Integration of Brigalow (Acacia Harpophylla) Vegetation with Dryland Cropping in South-East Queensland: Agronomic, Hydrological, Ecological and Goethean Perspectives

Melanie Bradley, Clyde Wild, University, My
2018
Large tracts of brigalow (Acacia harpophylla F. Muell. ex Benth. Mimosaceae) vegetation once covered the Queensland Brigalow Belt. Over the last century, a significant reduction in brigalow coverage has taken place (> 90%), primarily a result of land clearing for agricultural development. Despite significant loss of brigalow and its associated biodiversity, potential exists for reversing the loss, avoiding further land degradation and promoting sustainable agricultural production, through the
more » ... tion, through the establishment of brigalow-cropping systems. Such land-use systems are characterised by deliberate integration of stands of regrowth and remnant brigalow vegetation with areas of dryland cropping. This landscape ecology study increased knowledge and understanding of brigalow-cropping systems using two complementary investigative approaches: (1) a conventional, reductionist, quantitative approach; and (2) a holistic, qualitative approach. The first approach was used to investigate brigalow-cropping systems from agronomic, hydrological and ecological perspectives. These perspectives provided insight into aspects of brigalow-cropping system function, structure and composition. The second approach looked at brigalow-cropping systems from the Goethean perspective. This latter perspective sought to understand brigalow-cropping systems on a 'whole-of-paddock' basis. Each perspective constituted a discrete study, with the studies done on properties located in the Tara Shire of south-east Queensland. Specifically, the agronomic perspective looked at tree-crop competition adjacent to stands of regrowth and remnant brigalow. It found that young brigalow regrowth (< 5 years since last disturbance) did not have a negative impact on adjacent cropping. However, older brigalow regrowth (> 10 years since last disturbance) and remnant brigalow vegetation had a significant, detrimental impact on adjacent production, with tree-crop competition zones ranging from 12–47 m. Both field measurements and simulation modelling (using the Agricu [...]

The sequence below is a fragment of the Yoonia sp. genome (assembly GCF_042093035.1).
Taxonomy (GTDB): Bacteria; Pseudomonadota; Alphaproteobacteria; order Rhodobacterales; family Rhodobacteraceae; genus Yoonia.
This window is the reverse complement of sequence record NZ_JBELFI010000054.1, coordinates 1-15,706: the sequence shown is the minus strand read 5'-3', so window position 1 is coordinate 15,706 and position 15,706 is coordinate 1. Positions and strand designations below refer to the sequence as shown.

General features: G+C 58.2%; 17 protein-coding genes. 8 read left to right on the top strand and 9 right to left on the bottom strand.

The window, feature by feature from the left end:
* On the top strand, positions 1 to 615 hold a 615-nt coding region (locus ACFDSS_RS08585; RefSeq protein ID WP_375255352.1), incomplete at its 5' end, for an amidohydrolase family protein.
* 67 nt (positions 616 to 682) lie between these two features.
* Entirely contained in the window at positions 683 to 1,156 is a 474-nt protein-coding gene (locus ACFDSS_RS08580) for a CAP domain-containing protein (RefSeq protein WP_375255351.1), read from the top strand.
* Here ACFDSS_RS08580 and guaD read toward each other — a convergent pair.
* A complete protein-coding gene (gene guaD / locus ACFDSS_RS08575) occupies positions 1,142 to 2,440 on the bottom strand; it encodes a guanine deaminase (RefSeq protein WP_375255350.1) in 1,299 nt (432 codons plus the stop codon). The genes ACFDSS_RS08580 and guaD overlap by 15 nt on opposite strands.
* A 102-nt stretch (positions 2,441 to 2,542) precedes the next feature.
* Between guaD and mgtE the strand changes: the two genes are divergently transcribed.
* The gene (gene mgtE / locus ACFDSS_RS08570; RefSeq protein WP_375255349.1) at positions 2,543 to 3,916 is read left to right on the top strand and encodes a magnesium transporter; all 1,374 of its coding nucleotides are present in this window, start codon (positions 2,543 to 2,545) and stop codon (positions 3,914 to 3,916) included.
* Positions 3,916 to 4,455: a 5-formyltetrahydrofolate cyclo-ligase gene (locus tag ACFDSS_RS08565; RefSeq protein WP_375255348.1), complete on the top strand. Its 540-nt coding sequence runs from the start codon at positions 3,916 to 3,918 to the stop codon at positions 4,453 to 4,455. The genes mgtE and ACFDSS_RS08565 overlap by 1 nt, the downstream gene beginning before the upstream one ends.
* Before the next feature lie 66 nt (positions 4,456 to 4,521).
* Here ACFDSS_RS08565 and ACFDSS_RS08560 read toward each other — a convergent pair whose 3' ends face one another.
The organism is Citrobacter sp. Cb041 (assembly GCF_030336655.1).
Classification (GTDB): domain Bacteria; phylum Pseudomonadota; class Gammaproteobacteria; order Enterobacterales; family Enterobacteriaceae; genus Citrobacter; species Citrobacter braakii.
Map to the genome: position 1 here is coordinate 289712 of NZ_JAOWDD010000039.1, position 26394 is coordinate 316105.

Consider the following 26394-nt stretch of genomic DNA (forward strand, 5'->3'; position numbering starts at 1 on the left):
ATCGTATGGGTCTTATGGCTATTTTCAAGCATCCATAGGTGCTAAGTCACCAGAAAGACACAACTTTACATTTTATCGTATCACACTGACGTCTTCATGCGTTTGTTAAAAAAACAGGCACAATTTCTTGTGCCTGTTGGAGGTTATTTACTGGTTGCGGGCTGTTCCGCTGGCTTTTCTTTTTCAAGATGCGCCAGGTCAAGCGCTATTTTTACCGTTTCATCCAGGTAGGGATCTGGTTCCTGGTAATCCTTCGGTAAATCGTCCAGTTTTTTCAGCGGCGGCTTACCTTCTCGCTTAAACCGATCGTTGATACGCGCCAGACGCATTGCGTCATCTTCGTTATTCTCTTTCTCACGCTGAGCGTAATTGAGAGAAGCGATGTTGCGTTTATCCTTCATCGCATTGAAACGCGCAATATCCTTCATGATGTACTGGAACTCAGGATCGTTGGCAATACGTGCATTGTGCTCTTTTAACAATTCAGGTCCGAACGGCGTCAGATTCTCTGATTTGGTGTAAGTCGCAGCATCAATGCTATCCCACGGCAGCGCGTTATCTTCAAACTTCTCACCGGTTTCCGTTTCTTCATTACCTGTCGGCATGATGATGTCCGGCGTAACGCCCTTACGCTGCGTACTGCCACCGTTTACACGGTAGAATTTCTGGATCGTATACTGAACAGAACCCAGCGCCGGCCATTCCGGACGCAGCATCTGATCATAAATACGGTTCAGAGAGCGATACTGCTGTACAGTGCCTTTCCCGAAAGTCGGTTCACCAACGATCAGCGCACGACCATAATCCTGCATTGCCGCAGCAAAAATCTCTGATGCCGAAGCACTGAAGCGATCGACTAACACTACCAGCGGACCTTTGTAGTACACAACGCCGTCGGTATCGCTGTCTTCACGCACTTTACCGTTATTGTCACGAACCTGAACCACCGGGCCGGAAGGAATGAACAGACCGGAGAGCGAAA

doi:10.25904/1912/195 fatcat:c6fc6hsymfgxvp6epsfrc2mllm